Fruili Potatoes

images-1Being recently in possession of some turnips, I was happy to find a recipe for same from Friuli, a beautiful, not enough visited wine-growing region of north-east Italy near Slovenia. Friuli was under the Austro-Hungarian Empire, which accounts for its high sense of order, great pastries, and the Mittel European quality of this recipe. With turnips it was wonderful; with potatoes “la morte sua” (lit. “its death” but in a good way).

Friuli Potatoes
3-4 mid-sized potatoes
4 T butter
2 T poppy seeds
salt & pepper
1 T paprika
1/4 C red wine vinegar
parsley

Peel the potatoes and cut into chunks. Melt butter until it begins to brown. Toss in potatoes, stir to cover, add salt, pepper, poppy seeds and cook until just beginning to brown, stirring frequently. Maybe 8 minutes. Add paprika and stir. Add vinegar, cover tightly and cook until tender but not mushy, stirring gently occasionally. You don’t want the potatoes to lose their shape (remember, the Austro-Hungarian order). When a fork pierces easily, remove from heat, add parsley and serve,

Pamela Schoenewaldt, historical novels of immigration and the search for self in new worlds: WHEN WE WERE STRANGERS, SWIMMING IN THE MOON, and UNDER THE SAME BLUE SKY (all HarperCollins).

Posted in Food

Leave a Reply

Fill in your details below or click an icon to log in:

WordPress.com Logo

You are commenting using your WordPress.com account. Log Out / Change )

Twitter picture

You are commenting using your Twitter account. Log Out / Change )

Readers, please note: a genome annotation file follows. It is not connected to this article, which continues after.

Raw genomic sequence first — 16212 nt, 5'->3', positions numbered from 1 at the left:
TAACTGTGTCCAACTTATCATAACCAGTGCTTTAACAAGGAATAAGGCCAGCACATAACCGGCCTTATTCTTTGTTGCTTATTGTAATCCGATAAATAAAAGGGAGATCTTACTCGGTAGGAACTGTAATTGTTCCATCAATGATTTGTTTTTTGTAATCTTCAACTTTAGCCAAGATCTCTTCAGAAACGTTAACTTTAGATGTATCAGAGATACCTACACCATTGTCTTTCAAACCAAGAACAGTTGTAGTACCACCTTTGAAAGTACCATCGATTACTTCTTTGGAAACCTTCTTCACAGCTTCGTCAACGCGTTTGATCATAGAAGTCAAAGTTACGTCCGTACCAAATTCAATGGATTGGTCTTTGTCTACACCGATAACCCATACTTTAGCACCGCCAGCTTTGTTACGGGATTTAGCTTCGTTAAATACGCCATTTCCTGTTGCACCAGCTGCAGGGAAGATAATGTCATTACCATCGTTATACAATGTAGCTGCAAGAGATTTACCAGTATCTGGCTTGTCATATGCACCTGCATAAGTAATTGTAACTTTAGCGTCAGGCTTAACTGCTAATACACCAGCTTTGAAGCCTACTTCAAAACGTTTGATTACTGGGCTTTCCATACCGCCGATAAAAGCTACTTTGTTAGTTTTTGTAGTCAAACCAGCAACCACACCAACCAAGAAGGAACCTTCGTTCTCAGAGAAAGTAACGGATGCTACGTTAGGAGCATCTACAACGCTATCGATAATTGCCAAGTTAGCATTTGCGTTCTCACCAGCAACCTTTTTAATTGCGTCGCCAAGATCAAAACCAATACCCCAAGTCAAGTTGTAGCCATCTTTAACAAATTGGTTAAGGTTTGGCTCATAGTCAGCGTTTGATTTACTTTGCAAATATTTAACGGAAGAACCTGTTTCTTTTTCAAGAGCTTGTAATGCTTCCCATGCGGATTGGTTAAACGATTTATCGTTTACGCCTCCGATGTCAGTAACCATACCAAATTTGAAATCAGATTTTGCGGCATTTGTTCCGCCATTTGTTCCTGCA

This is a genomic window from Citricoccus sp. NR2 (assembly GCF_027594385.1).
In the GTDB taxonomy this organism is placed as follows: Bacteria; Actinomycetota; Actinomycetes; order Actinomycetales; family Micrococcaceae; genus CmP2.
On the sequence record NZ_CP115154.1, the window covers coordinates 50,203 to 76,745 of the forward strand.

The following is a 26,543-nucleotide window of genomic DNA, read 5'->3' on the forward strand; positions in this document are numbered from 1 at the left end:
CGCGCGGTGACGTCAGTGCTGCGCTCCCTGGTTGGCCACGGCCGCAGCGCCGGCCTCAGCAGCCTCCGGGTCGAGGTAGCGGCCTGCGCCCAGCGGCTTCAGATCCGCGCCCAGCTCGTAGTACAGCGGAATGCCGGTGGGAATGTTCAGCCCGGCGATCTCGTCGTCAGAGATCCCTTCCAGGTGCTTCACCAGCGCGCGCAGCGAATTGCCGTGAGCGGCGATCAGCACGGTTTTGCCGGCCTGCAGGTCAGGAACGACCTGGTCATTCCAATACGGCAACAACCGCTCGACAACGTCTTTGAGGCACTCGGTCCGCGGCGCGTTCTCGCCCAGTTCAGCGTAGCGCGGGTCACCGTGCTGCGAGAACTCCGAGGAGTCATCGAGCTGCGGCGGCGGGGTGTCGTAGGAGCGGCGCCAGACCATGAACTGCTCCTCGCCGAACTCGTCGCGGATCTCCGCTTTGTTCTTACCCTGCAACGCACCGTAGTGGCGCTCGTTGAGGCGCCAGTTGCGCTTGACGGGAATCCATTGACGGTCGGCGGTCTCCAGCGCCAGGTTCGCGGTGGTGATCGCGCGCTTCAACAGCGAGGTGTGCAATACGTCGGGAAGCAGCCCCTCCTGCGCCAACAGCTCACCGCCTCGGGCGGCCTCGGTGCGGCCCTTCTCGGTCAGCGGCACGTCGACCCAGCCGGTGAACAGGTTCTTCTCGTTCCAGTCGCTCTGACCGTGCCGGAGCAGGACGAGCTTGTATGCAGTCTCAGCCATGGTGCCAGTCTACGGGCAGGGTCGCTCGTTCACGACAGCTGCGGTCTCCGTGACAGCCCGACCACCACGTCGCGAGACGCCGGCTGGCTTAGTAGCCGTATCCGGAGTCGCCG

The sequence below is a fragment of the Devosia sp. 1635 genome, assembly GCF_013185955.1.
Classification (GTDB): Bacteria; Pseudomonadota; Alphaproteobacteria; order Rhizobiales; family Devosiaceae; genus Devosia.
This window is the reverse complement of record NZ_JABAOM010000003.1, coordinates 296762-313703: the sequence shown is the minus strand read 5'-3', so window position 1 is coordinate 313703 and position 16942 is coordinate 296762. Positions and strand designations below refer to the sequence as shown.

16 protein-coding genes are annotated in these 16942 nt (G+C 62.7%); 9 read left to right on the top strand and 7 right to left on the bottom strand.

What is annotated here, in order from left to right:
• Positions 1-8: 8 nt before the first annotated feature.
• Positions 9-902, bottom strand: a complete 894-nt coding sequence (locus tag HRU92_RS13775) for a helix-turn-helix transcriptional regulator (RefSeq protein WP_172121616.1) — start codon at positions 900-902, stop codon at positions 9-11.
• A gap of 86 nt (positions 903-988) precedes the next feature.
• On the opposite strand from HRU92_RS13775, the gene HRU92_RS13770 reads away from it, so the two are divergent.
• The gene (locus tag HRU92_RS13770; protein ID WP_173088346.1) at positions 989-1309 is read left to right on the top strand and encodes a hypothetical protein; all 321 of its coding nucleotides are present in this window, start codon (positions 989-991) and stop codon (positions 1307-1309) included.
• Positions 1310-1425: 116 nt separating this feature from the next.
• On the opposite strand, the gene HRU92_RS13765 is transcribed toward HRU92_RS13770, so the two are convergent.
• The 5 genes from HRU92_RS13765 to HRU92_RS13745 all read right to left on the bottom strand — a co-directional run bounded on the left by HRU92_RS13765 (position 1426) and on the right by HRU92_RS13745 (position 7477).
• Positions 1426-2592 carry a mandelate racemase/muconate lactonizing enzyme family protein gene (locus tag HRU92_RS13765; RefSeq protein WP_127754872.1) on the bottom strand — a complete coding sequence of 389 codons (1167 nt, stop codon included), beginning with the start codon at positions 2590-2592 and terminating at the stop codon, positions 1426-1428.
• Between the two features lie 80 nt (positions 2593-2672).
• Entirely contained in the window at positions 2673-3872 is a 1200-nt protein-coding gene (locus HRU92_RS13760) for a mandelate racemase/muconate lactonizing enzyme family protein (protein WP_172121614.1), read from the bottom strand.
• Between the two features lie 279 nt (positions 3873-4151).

Facebook photo

You are commenting using your Facebook account. Log Out / Change )

Google+ photo

You are commenting using your Google+ account. Log Out / Change )

Connecting to %s

Announcements

Workshop on Point of View for the Knoxville Writers Guild, Sat. Feb. 18, 2017, 10am to noon

For more events and specifics, please click on Events.

Recent Review
“Absorbing and layered with rich historical details, in Under the Same Blue Sky, Schoenewaldt weaves a tender and at times, heartbreaking story about German-Americans during World War I. With remarkable compassion, the author skillfully portrays conflicted loyalties, the search for belonging, the cruelty of war, and the resilience of the human spirit.”—Ann Weisgarber, author of The Promise and The Personal History of Rachel Dupree

Enter your email address to subscribe to this blog and receive notifications of new posts.

Join 2,152 other followers

%d bloggers like this: